History of Emily Lorana Mc Ewan Barrett by Mary Margaret Mc Ewan
Contributor: SouthPawPhilly Created: 1 year ago Updated: 1 year ago
HISTORY OF EMILY LORANA MECHAM Mc EWAN BARRETT
By Granddaughter Mary Margret Mc Ewan
As told by her son, Marvin Mc Ewan and daughter Amy Mc Ewan Fowers
September 28, 1991
Life began for Emily Lorana Mecham November 23, 1879, at York, Utah, a small settlement south of Santaquin, Utah. Her parents had both been married before. Her father, Amasa, was a widower with three sons and one daughter. Emily’s mother had been a widow and was left to raise one son.
Emily was the couple’s first daughter. She had one older, full brother, Wells, three half-brothers and one half-sister. Two other brothers, Alma and Earl, and two more sisters, Eathel and Amy, followed Emily’s birth.
The family moved to the Mecham home on the Provo Bench (now Orem) where the children grew up and attended public schools. Little Emily was about three or four years old when her family made this move.
Her best friend was Ava Rilla Hiatt. This young lady later married Emily’s younger brother, Alma “Al.” She and Rilla were both very pretty and popular. It may appear, after seeing the photo of them, that the two friends were so close they looked like sisters. And they did, in fact, become sisters-in-law when Rilla married Alma.
Emily, whose nickname was “Em,” loved music. She was always singing and playing the guitar. She was a wonderful horticulturist and maintained a beautiful flower garden during her married years. She had five lily ponds stocked with huge goldfish. Her garden was like a fairyland to her grandchildren. They loved to visit her and many have fond memories of her peanut butter, jam and prune sandwiches.
Daniel Dean Mc Ewan won Emily’s hand in marriage on November 16, 1898, when she was 18 years old. He was 19 when they were married by John D. T. Mc Allister in the Manti Temple. She was a most beautiful bride and he was a handsome groom. She wore a wedding gown which was of high fashion. Her fresh-flowered tiara was a crown which gave a medieval angelic halo to add to the glow of her soft, beautiful lace. The wedding photo shows Daniel Dean in his black tuxedo, suggesting a gala wedding with many guests.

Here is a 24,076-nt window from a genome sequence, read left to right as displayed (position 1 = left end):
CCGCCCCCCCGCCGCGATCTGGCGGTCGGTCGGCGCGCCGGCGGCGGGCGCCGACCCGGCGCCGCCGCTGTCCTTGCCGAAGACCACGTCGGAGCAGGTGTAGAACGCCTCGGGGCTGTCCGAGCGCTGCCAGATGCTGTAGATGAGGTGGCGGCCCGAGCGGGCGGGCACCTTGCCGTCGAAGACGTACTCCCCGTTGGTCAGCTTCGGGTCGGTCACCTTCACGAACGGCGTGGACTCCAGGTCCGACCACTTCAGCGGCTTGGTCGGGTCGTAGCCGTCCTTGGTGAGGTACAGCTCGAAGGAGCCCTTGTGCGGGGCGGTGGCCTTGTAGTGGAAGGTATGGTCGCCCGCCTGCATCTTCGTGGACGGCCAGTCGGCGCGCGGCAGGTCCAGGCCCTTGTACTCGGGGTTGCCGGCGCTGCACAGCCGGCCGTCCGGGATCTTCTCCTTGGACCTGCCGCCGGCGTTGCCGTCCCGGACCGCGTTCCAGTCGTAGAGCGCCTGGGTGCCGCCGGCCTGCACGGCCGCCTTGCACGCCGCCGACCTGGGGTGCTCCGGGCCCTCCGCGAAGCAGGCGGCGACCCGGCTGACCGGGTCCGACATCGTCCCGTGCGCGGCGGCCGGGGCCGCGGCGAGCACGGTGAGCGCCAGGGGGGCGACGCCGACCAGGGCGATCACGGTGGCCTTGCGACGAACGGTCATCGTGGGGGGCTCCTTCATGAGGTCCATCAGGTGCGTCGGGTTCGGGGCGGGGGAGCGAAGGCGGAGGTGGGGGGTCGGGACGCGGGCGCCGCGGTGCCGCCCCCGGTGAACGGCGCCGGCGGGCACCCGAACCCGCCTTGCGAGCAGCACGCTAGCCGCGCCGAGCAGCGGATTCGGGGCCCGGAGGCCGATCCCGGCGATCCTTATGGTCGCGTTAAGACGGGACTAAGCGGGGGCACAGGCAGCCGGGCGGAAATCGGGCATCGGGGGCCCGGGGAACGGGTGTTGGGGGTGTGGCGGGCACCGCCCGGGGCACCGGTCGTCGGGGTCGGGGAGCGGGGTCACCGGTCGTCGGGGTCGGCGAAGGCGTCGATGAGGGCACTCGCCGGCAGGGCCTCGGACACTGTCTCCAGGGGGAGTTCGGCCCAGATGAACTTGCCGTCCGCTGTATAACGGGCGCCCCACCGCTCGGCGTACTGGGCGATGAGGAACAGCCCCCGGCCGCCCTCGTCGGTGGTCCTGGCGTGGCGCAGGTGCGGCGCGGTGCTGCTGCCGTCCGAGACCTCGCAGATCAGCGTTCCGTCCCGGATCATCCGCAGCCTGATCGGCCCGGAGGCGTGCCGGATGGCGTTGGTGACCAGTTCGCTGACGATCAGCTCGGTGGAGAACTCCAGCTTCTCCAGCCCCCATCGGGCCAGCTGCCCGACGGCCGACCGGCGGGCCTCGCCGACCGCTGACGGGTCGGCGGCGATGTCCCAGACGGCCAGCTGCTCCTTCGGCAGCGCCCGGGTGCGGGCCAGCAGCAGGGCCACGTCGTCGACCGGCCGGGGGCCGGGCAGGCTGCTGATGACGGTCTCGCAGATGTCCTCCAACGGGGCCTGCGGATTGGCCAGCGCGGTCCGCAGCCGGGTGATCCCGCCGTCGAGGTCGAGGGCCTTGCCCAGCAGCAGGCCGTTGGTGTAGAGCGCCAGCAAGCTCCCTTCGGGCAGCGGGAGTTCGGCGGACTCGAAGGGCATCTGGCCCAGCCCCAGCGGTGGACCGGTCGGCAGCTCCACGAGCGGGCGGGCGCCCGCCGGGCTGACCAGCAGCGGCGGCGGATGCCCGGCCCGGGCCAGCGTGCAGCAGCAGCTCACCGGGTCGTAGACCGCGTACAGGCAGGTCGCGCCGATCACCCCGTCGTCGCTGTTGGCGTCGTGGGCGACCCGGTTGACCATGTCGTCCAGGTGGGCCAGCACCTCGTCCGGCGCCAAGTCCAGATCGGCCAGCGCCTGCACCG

The couple lived on the Provo Bench. The Mc Ewan homestead was the northeast corner of the Provo Bench. This section of land still has the oldest adobe home in all of Orem. The home is believed to the old Mc Ewan home built in the last of the 19th Century, around 1880.
The couple had eight children, six lived to adulthood. They had twins after their first year of marriage, two boys, Kenneth Eugene and Gilbert Dean, August 27, 1899. Gilbert only lived three days. Their third child, Murray Wells, died at three months of age. The fourth child was Vivian Lorana, a beautiful daughter. She was named Lorana after maternal grandmother and was born three days before Grandpa Mecham’s birthday. Dean and Emily’s last four of their eight children were their “stair steps” – Inez, Marvin, Amy and Austin, who came alone one after another to form a “second family.”
Emily always kept them in adorable hats to keep the sun off their skin. Back then, white skin was cherished and valued as the hallmark of genteel folk. Beautiful Amy had dark, curling hair and Emily would put it in long ringlets. Emily apparently had the maturity and time to enjoy bringing up her last four children as a close knit and devoted family.
Emily often displayed her love of music. When she had electrical students from the Electrician School come to work on the farm, she would play the old phonograph at night and let the students at the L. L. Nunn School at Olmstead Station hear the music over the phone. The Mc Ewans, however, were on a party line, as was everyone else, in those days. Emily’s sharing her love of music with those less fortunate was definitely not overly popular with some other “party liners,” however.